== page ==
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Case Western Reserve University's independent student news source

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A conversation with…Liz Roccoforte

Liz Roccoforte is the director of Case Western Reserve University’s LGBT Center, which is located in the west wing of the Thwing Student Center. Recently, Roccoforte led the National Coming Out celebration, which involved signing up more than 450 LGBT allies. The Observer had an opportunity to talk with Roccoforte about her experiences at CWRU and feelings about the LGBT movement.


Greg Bokar (GB): How long have you been at CWRU and what positions have you held since you have been here?


Liz Roccoforte (LR): I started at CWRU in August of 2009. I was originally hired as the Program Manager for the Office of Inclusion, Diversity, and Equal Opportunity (OIDEO). From July 2010 to June 2012, my time was equally split, between the OIDEO and the LGBT Center. I started as the full-time Director of the Lesbian Gay Bisexual Transgender (LGBT) Center on July 1, 2012.


GB: What is your role on campus?


LR: CWRU is lucky to have a large number of people who care about LGBT issues on campus. As the only staff person dedicated to LGBT life on campus, however, I see my role as threefold.

First, I am responsible for a part-time student staff of seven terrific undergraduates. Together, we maintain the beautiful and welcoming space that is the LGBT Center in Thwing and provide programs, support groups, and events for the LGBTA-identified students, staff, faculty, and alumni. Second, I sit on a variety of committees and maintain good working relationships with many offices and departments to make sure that the LGBT community is represented in programs, policies, and procedure creation. Finally, I am responsible for the Safe Zone program, which assists allies in the creation of safe and welcoming spaces.


GB: What do you believe the LGBT Center can offer students?


LR: The LGBT Center is a welcoming and safe space for CWRU’s LGBT and allied community. The center’s spacious and beautifully renovated location in Thwing West is good place for people simply to meet for lunch or to study, as well as a good place to meet and talk with other LGBT people. Everyone is welcome at the LGBT Center, and if you are interested in LGBT life and culture, come peruse our free magazine selection or check out a book or an LGBT-related film.


GB: Do you believe that the LGBT community or culture has changed on campus in recent years? If so, in what ways?


LR: When I started at the university in 2010, the campus had already accomplished some incredible work regarding LGBT inclusiveness, such as including sexual orientation and gender expression and identity in its anti-discrimination policy, as well as offering partner benefits for same-gender partners. Many, many people on campus, including my incredibly supportive boss, Dr. Lynn Singer, and the LGBT Campus Committee, worked on the implementation of these policies.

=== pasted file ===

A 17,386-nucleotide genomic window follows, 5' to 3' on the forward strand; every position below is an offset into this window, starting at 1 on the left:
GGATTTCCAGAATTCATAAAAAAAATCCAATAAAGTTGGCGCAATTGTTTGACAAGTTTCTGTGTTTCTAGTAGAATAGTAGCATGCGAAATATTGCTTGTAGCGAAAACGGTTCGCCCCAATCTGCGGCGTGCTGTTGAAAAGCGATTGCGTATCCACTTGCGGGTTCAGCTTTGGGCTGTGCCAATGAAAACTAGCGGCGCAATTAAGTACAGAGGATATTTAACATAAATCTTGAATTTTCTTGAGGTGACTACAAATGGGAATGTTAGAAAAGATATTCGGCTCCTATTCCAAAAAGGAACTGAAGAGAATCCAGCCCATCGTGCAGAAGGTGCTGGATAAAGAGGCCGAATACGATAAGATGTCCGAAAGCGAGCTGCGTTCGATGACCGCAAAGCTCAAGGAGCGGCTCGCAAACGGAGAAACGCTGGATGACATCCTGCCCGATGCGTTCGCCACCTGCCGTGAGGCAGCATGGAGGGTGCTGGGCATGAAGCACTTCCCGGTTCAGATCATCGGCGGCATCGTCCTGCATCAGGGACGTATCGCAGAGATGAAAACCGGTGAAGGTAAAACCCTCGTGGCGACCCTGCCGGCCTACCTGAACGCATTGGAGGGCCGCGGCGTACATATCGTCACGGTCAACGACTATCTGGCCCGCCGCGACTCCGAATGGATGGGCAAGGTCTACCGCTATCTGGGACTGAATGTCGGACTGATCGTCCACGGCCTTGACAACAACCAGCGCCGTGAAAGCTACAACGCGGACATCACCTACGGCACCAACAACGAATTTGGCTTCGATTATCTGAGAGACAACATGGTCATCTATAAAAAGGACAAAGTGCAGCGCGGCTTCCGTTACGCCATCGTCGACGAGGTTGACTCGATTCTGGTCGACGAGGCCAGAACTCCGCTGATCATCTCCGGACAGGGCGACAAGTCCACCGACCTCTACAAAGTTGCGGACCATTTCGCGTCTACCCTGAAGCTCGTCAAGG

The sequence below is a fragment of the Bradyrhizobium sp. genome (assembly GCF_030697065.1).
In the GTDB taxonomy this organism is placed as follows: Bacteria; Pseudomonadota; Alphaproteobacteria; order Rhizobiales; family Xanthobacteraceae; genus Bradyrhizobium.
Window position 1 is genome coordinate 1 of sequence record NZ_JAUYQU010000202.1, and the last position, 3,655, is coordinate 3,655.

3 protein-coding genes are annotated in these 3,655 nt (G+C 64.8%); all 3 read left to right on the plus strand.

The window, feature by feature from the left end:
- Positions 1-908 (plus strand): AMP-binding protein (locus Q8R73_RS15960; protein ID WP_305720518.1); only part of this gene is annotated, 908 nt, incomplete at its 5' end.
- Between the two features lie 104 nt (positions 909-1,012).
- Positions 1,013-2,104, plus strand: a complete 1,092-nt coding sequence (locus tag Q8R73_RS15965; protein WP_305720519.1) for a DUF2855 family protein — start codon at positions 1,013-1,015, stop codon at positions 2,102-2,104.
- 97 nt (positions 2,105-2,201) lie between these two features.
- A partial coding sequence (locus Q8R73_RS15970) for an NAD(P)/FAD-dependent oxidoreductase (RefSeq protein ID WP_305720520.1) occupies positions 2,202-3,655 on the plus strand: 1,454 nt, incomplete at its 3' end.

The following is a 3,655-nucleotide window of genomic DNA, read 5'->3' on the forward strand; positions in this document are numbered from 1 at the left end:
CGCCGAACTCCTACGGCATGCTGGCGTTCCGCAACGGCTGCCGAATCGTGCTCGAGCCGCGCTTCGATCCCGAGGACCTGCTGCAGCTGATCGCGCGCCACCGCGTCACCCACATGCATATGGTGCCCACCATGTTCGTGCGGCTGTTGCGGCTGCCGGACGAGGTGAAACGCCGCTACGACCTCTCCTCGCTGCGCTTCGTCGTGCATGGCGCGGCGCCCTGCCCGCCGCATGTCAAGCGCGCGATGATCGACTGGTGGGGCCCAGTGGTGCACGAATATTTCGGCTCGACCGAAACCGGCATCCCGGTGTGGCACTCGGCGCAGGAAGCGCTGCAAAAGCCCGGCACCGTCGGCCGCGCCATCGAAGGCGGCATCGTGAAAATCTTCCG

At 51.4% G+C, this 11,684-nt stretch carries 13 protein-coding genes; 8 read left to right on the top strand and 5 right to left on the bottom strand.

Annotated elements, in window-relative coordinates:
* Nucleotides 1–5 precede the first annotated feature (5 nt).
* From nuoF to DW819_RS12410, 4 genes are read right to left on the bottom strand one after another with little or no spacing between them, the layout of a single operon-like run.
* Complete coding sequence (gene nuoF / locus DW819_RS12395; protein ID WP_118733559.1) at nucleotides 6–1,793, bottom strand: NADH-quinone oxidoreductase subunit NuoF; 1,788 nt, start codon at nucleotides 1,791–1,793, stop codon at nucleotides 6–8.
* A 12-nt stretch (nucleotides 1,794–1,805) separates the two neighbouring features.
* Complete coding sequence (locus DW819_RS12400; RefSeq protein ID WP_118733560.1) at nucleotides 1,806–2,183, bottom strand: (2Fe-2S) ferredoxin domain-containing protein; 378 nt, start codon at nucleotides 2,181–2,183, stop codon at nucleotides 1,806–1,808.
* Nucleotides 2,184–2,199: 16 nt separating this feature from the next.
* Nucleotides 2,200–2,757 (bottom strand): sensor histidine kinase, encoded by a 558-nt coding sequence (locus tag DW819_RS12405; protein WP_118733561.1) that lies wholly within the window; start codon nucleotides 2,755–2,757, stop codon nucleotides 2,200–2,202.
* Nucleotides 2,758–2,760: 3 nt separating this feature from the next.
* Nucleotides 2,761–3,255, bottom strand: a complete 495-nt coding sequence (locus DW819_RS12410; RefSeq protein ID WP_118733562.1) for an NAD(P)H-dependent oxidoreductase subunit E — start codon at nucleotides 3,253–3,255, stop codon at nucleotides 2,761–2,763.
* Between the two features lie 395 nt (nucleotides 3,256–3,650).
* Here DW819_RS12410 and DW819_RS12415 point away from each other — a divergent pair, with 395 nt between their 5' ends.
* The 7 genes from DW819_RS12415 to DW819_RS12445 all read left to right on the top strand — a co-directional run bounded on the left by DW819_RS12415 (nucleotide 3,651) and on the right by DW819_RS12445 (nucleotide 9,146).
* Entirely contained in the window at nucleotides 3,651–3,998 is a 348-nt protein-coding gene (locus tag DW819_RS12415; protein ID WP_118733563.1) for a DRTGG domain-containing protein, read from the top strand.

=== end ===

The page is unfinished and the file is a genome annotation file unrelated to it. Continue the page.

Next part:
As a result, I believe that when I started at the LGBT Center, CWRU was truly ready to take the next step. The campus’s readiness is evidenced by the amount of support that I receive from a diverse group of people on an almost a daily basis from across campus. President Snyder cut the ribbon when the LGBT Center opened in the fall of 2010 and the positive symbolic nature of that gesture isn’t lost on me or other LGBT community members.

Since 2010, we’ve moved forward with some policy and procedural measures, specifically around transgender inclusiveness. I have found that the majority of people I speak with are open to listening and making changes. It’s my hope that the Safe Zone program, originally started in the Office of Inclusion, Diversity, and Equal Opportunity in 2010, thanks to Dr. Marilyn Mobley, has made a difference. I’m proud to say that we have over 400 Safe Zone members on campus and that I’ve facilitated workshops for a myriad of groups, from Greek Life, to the Registrar’s Office, to Athletics.


GB: What advice do you give to students on a daily basis that could benefit the whole campus community?


LR: First, I know it sounds cliché, but be proud of who you are. Your uniqueness is your strength. Second, speak out against injustice and prejudice. Even if it just means calling your friend on an offensive joke, you can make a difference.


GB: What more work do you think still needs to be done on campus?


LR: While we have made incredible progress at CWRU, there is still work to be done. I continue to hear about trans-phobic remarks or actions on a regular basis. I also know that there are staff and faculty who are fearful of coming out in their department because they are concerned about discrimination. Also, we still hear from LGBT students of color that their experience is made doubly difficult at times. I think that this is our biggest challenge – to continue to work on creating a LGBT-inclusive campus while always acknowledging the ways that homophobia, racism, sexism, and classism are intertwined. As Audre Lorde says, “There is no thing as a single-issue struggle because we do not live single-issue lives.”


LR: What is one piece of advice you would give someone who is struggling with an LGBT-related issue?


GB: You aren’t alone. You are supported and valued at CWRU. Come to the LGBT Center and meet some of the student staff and hear about their experiences. Email me or call me – my door is always open. Or find a Safe Zone ally or a supportive friend. Take advantage of the stellar and LGBT-knowledgeable staff at the Counseling Center; they are an incredible resource on campus.

Finally, if you’ve had a negative experience, please know that there is a whole cadre of caring LGBT and allied community members here at CWRU and you can count on us to support you and celebrate you for who you are.

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